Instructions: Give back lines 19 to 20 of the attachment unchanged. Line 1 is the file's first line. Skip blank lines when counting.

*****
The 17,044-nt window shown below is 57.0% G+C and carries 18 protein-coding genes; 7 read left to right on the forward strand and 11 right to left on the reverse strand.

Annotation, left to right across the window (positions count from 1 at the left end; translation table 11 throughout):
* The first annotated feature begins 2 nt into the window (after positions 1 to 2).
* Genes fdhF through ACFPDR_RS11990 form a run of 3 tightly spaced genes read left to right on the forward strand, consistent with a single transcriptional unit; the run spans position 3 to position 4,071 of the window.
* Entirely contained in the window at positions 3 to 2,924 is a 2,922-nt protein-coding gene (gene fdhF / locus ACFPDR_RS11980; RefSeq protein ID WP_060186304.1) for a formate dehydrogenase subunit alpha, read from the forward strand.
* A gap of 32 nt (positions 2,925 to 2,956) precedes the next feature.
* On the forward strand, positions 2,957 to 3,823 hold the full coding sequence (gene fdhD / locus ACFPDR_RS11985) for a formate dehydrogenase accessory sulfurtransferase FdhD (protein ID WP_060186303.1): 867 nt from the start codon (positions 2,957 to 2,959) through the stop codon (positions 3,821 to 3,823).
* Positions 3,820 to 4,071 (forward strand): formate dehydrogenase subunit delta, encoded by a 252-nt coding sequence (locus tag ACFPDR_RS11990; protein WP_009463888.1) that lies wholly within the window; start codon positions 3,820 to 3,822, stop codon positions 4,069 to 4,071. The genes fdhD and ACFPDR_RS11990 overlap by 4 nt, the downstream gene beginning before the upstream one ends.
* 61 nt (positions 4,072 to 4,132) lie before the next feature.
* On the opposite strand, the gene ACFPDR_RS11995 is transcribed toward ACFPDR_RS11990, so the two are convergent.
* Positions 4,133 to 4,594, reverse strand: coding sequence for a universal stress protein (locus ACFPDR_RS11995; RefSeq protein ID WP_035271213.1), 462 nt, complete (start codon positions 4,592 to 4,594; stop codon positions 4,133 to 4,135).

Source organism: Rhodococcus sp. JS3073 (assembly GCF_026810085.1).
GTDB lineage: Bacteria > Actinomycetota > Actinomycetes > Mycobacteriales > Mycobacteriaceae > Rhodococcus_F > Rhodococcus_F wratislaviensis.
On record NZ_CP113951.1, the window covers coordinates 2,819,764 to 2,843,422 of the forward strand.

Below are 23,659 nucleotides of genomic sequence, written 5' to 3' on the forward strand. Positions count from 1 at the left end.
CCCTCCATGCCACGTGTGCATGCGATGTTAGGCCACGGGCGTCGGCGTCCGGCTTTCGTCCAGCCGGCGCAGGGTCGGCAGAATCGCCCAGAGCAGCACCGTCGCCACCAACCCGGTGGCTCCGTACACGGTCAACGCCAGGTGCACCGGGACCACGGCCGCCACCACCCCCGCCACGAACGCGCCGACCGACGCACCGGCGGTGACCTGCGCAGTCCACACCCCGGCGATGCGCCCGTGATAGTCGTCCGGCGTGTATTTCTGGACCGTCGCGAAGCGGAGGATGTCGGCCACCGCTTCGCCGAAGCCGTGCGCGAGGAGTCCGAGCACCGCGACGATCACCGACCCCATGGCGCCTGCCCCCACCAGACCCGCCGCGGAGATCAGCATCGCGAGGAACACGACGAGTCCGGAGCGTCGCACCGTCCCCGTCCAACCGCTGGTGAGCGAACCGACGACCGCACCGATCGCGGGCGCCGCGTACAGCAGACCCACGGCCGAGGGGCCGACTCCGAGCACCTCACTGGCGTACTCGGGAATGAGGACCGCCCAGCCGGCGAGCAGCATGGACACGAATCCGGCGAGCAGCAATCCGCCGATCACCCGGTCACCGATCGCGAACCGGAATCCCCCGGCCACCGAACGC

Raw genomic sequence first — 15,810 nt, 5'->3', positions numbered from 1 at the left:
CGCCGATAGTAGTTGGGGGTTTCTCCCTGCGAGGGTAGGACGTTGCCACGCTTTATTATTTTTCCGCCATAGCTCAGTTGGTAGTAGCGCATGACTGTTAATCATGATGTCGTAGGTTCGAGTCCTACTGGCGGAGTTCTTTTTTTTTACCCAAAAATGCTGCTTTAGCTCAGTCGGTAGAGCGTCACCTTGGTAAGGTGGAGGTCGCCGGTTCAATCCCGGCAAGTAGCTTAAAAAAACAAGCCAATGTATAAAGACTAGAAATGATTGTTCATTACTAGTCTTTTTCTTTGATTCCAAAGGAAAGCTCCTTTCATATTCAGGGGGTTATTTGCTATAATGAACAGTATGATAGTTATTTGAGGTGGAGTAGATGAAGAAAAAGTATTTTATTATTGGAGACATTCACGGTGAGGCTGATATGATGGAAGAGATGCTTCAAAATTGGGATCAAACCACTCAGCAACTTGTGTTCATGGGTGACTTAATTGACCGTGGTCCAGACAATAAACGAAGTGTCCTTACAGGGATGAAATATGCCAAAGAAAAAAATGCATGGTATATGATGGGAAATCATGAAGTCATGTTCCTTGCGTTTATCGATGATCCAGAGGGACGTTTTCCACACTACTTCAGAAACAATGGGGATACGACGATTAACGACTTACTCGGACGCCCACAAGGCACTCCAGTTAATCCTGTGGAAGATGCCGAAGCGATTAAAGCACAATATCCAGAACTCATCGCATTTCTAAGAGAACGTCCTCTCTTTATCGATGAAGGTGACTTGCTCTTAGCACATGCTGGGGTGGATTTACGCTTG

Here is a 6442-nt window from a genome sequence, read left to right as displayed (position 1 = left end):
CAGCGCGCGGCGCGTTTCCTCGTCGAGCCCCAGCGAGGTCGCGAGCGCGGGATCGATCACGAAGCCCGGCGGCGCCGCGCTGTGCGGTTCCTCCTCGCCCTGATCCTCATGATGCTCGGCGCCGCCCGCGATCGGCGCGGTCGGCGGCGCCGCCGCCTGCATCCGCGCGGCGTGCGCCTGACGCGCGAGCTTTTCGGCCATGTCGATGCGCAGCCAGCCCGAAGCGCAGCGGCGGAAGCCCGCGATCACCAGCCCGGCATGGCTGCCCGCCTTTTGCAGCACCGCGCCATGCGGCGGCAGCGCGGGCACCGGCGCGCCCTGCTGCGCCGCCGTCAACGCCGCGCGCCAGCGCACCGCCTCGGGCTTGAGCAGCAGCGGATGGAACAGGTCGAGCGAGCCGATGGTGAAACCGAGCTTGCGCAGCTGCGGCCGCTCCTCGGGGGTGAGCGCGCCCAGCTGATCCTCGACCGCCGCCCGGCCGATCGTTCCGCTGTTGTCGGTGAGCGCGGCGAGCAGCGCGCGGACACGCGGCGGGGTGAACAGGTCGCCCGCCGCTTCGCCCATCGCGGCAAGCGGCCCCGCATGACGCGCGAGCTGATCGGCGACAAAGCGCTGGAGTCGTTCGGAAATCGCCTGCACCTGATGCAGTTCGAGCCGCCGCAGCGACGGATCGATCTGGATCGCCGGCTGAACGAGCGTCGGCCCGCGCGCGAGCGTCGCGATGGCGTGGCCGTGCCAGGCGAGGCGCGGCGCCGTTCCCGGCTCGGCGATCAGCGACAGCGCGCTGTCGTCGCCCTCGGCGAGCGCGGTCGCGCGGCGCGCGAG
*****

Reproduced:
Here is a 6442-nt window from a genome sequence, read left to right as displayed (position 1 = left end):
CAGCGCGCGGCGCGTTTCCTCGTCGAGCCCCAGCGAGGTCGCGAGCGCGGGATCGATCACGAAGCCCGGCGGCGCCGCGCTGTGCGGTTCCTCCTCGCCCTGATCCTCATGATGCTCGGCGCCGCCCGCGATCGGCGCGGTCGGCGGCGCCGCCGCCTGCATCCGCGCGGCGTGCGCCTGACGCGCGAGCTTTTCGGCCATGTCGATGCGCAGCCAGCCCGAAGCGCAGCGGCGGAAGCCCGCGATCACCAGCCCGGCATGGCTGCCCGCCTTTTGCAGCACCGCGCCATGCGGCGGCAGCGCGGGCACCGGCGCGCCCTGCTGCGCCGCCGTCAACGCCGCGCGCCAGCGCACCGCCTCGGGCTTGAGCAGCAGCGGATGGAACAGGTCGAGCGAGCCGATGGTGAAACCGAGCTTGCGCAGCTGCGGCCGCTCCTCGGGGGTGAGCGCGCCCAGCTGATCCTCGACCGCCGCCCGGCCGATCGTTCCGCTGTTGTCGGTGAGCGCGGCGAGCAGCGCGCGGACACGCGGCGGGGTGAACAGGTCGCCCGCCGCTTCGCCCATCGCGGCAAGCGGCCCCGCATGACGCGCGAGCTGATCGGCGACAAAGCGCTGGAGTCGTTCGGAAATCGCCTGCACCTGATGCAGTTCGAGCCGCCGCAGCGACGGATCGATCTGGATCGCCGGCTGAACGAGCGTCGGCCCGCGCGCGAGCGTCGCGATGGCGTGGCCGTGCCAGGCGAGGCGCGGCGCCGTTCCCGGCTCGGCGATCAGCGACAGCGCGCTGTCGTCGCCCTCGGCGAGCGCGGTCGCGCGGCGCGCGAG